Saboteur in Chief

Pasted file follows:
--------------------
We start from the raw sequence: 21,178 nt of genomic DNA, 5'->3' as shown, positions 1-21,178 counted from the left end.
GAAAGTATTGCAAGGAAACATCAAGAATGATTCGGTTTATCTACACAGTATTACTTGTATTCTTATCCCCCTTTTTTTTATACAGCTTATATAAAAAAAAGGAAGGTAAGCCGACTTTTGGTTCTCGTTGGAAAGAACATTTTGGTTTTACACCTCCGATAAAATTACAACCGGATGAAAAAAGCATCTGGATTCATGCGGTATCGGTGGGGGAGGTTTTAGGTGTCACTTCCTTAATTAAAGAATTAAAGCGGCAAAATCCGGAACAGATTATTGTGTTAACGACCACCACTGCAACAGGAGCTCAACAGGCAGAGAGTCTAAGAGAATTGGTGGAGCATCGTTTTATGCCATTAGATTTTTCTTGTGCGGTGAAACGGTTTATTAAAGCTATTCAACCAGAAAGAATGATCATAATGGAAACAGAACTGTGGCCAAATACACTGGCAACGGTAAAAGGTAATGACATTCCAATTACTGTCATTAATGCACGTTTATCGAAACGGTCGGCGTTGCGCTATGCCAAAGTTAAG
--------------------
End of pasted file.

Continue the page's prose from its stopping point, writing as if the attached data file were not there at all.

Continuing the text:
Americans tend to think they have the best system of government in the world. Yet from the outside, one aspect of it seems insane. Most functioning democracies have a permanent civil service that is legally obliged to be politically neutral. It takes orders from elected politicians but is protected from subversion by protocols of parliamentary accountability and the difficulty of firing its members. In the US, there is of course a vast permanent public service of two million employees. But the top layers of each department and institution are made up of four thousand presidential appointees. Not only is there no continuity of management, but chaos is easy to create. All an incoming president needs to do is appoint people to these agencies who should not be allowed anywhere near them—or indeed appoint no one at all. There is in the US system an opportunity to abuse power by simply declining to use it.
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